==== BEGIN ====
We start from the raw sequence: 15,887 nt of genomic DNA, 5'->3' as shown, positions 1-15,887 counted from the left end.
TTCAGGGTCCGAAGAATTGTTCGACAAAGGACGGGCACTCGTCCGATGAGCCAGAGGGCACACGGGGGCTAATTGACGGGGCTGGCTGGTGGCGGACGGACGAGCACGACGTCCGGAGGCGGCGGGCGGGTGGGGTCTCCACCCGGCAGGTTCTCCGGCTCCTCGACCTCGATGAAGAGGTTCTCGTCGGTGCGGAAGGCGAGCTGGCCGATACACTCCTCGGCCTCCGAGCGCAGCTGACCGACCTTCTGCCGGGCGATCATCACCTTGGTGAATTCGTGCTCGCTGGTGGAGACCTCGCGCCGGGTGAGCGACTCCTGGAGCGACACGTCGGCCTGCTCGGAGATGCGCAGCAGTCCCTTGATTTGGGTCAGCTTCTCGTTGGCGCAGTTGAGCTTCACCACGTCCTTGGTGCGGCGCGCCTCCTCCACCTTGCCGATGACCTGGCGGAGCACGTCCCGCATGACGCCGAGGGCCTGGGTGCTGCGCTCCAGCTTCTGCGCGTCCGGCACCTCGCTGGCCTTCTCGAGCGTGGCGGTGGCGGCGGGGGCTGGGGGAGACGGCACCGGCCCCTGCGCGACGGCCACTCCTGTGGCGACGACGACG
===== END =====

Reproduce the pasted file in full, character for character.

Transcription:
We start from the raw sequence: 15,887 nt of genomic DNA, 5'->3' as shown, positions 1-15,887 counted from the left end.
TTCAGGGTCCGAAGAATTGTTCGACAAAGGACGGGCACTCGTCCGATGAGCCAGAGGGCACACGGGGGCTAATTGACGGGGCTGGCTGGTGGCGGACGGACGAGCACGACGTCCGGAGGCGGCGGGCGGGTGGGGTCTCCACCCGGCAGGTTCTCCGGCTCCTCGACCTCGATGAAGAGGTTCTCGTCGGTGCGGAAGGCGAGCTGGCCGATACACTCCTCGGCCTCCGAGCGCAGCTGACCGACCTTCTGCCGGGCGATCATCACCTTGGTGAATTCGTGCTCGCTGGTGGAGACCTCGCGCCGGGTGAGCGACTCCTGGAGCGACACGTCGGCCTGCTCGGAGATGCGCAGCAGTCCCTTGATTTGGGTCAGCTTCTCGTTGGCGCAGTTGAGCTTCACCACGTCCTTGGTGCGGCGCGCCTCCTCCACCTTGCCGATGACCTGGCGGAGCACGTCCCGCATGACGCCGAGGGCCTGGGTGCTGCGCTCCAGCTTCTGCGCGTCCGGCACCTCGCTGGCCTTCTCGAGCGTGGCGGTGGCGGCGGGGGCTGGGGGAGACGGCACCGGCCCCTGCGCGACGGCCACTCCTGTGGCGACGACGACG